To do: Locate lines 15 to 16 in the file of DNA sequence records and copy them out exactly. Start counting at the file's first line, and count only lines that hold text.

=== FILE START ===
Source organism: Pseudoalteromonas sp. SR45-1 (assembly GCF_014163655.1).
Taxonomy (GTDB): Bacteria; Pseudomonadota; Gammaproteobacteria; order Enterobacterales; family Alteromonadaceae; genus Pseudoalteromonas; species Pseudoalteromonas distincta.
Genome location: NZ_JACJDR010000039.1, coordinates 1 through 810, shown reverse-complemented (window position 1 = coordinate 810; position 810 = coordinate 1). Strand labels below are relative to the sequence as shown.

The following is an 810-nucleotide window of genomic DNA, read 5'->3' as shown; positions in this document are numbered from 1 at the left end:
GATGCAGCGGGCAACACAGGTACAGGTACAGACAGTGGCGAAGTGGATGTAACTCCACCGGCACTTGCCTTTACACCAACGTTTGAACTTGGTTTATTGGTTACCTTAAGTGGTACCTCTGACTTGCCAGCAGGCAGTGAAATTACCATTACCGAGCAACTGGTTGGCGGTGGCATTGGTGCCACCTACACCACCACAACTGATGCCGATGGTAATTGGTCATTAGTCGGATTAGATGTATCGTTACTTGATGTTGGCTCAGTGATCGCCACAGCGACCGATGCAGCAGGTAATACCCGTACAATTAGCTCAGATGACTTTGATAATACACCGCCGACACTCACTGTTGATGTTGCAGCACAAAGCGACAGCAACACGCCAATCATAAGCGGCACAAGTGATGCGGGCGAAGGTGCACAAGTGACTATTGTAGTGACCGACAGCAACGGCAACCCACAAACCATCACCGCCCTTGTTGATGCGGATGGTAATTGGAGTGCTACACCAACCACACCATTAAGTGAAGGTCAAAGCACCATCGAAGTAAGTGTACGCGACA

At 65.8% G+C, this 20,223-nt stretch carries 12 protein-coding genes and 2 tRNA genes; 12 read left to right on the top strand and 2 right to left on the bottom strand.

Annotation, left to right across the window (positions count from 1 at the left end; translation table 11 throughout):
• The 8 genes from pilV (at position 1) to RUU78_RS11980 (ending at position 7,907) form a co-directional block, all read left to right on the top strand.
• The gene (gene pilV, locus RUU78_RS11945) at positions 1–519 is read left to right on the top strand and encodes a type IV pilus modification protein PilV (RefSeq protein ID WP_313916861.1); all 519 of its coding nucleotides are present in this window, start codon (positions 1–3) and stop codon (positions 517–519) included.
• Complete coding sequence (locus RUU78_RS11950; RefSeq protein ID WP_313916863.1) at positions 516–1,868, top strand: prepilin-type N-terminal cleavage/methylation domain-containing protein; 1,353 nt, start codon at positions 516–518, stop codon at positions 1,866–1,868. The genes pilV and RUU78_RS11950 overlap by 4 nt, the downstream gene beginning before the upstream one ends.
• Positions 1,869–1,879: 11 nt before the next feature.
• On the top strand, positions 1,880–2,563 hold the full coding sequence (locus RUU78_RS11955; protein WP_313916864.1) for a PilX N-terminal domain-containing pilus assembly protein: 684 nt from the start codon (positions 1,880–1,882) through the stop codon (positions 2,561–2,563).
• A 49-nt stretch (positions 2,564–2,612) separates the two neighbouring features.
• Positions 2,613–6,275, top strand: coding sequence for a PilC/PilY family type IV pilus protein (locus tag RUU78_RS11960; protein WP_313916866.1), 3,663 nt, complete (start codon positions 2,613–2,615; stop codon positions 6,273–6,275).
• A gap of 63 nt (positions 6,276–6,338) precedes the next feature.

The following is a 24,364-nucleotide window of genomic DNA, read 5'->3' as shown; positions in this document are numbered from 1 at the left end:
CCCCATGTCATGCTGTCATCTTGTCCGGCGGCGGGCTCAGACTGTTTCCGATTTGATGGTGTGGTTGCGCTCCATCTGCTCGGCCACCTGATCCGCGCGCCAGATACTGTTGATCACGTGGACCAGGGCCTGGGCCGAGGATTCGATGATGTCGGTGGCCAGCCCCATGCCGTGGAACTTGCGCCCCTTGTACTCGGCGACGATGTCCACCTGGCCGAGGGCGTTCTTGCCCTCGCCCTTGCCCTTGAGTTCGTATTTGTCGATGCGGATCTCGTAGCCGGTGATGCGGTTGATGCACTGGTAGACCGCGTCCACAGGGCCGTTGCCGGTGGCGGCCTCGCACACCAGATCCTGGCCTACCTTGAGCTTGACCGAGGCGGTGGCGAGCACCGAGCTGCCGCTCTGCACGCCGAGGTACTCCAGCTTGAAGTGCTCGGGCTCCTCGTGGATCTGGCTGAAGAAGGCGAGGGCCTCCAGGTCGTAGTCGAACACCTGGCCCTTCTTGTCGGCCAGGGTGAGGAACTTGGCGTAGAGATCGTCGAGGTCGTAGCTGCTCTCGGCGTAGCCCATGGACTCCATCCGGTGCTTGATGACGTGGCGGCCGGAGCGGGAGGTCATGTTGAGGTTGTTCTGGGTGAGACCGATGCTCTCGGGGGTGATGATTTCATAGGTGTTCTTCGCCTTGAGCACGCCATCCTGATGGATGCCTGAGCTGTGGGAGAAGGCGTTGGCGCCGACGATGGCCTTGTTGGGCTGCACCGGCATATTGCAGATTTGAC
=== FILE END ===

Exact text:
• A gap of 63 nt (positions 6,276–6,338) precedes the next feature.

The following is a 24,364-nucleotide window of genomic DNA, read 5'->3' as shown; positions in this document are numbered from 1 at the left end: